A Record of Android M14DA3-Y2015’s Last Week in Headquarters

As told by Employee ID 3583002, transcribed by Teo Yi Han
Art provided by America Jones

T minus four days

All the way to work I debated with myself and changed my mind about once approximately every five minutes:

Ask her for a photo together

Don’t do something so ridiculous, please

What do you have to lose at this stage

She is going to stare at me, uncomprehendingly, and it is going to make me feel bad that I’ve done something out of convention that she has not been programmed to respond to, that my behavior is out of human average again.

I tossed the options in my mind one last time; they landed, heads up.

Don’t care, I thought, don’t care what she thinks, don’t care.

Even if she thought me weird, I would still have my photo.

She wasn’t at her usual place when I walked into our shared cubicle. I pulled out my phone and saw that the automatic message notification had been sent much earlier, in the midst of all the flip-flopping of decisions: one of her parts had malfunctioned, and she had been sent back for maintenance.

I didn’t even need to fret over it after all.

Later that morning, I was in the toilet cubicle, staring at the back of the door blankly. Someone was crying softly two cubicles down. Occasional soft sob and hiccup. Not even trying to hide. When I cry in the toilet at work, no sound is allowed to escape from my throat. I stayed still and silent so as not to disturb. I decided if I walked out and saw the person I would ask her, Are you okay? I would offer a hug.

I wondered if it was a colleague I knew.

I waited. The other person waited too. For me to leave.

So I did. I didn’t get to see who she was.

Art for "A Record of Android M14DA3-Y2015’s Last Week in Headquarters"

They said you’re not supposed to develop any feelings for androids. Androids were capable of a great deal in the workplace, far exceeding human capabilities. They were, however, incapable of returning any human feelings. This was their advantage here.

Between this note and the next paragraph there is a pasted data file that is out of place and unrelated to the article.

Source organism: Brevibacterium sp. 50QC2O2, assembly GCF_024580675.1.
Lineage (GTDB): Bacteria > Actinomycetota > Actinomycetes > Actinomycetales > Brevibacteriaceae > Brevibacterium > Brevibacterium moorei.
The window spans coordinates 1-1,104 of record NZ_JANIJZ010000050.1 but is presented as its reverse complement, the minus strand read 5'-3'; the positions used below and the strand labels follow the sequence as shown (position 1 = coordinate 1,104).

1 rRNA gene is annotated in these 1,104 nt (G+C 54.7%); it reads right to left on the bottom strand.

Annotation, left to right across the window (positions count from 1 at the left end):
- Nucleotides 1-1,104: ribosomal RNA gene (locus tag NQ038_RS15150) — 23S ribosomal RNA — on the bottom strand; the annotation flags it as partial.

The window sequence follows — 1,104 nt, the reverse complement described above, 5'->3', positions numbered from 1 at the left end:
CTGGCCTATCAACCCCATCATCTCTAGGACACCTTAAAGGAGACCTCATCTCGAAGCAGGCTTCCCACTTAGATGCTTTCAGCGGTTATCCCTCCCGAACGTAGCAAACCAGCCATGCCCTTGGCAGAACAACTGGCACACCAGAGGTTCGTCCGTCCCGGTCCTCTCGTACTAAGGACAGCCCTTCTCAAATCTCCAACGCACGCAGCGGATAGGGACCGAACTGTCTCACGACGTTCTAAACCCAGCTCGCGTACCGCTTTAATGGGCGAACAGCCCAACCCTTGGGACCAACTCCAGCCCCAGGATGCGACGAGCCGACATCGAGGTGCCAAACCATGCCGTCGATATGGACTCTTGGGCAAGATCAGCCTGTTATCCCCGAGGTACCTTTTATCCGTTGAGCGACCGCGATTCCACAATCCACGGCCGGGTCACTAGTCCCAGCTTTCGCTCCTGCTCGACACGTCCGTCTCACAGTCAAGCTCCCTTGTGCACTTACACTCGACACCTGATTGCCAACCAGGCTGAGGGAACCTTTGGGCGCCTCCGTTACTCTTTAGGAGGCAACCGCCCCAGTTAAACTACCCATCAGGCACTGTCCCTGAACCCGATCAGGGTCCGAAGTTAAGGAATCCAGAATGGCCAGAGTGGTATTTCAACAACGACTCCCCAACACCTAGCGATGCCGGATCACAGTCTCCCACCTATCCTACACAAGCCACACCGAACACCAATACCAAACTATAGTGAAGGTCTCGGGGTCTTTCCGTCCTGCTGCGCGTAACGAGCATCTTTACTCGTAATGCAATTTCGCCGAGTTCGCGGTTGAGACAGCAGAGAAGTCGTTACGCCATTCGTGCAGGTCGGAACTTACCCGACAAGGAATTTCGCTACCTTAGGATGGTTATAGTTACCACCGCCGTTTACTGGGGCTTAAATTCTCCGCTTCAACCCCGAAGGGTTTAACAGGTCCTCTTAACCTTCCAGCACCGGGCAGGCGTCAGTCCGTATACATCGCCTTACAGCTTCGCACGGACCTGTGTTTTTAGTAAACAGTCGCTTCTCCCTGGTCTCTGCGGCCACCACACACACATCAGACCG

To read the rest of this story, check out the Mad Scientist Journal: Summer 2018 collection.

Employee ID 3583002 has learned not to fall in love with company made-to-order androids and will spend her spare time on dating sites looking for human males or females to date instead. She has made great strides towards reducing the incidences of alternatively crying and cursing at any complex piece of technology. Please send any potential dating partners (HUMANS ONLY!) her way.

Teo Yi Han is a Singaporean policy analyst with a degree in psychology who struggles with policy writing by day and narrative writing by night. One of her stories won 1st prize in the Singapore 2015 Golden Point Award short story category, and others have been published in Southeast Asian anthologies such as FLESH:  A Southeast Asian Urban Anthology and This Is How You Walk On The Moon: An Anthology Of Anti-Realist Fiction.

AJ is an illustrator and comic artist with a passion for neon colors and queer culture. Catch them being antisocial on social media @thehauntedboy.

“A Record of Android M14DA3-Y2015’s Last Week in Headquarters” is © 2018 Teo Yi Han.
Art accompanying story is © 2018 America Jones.

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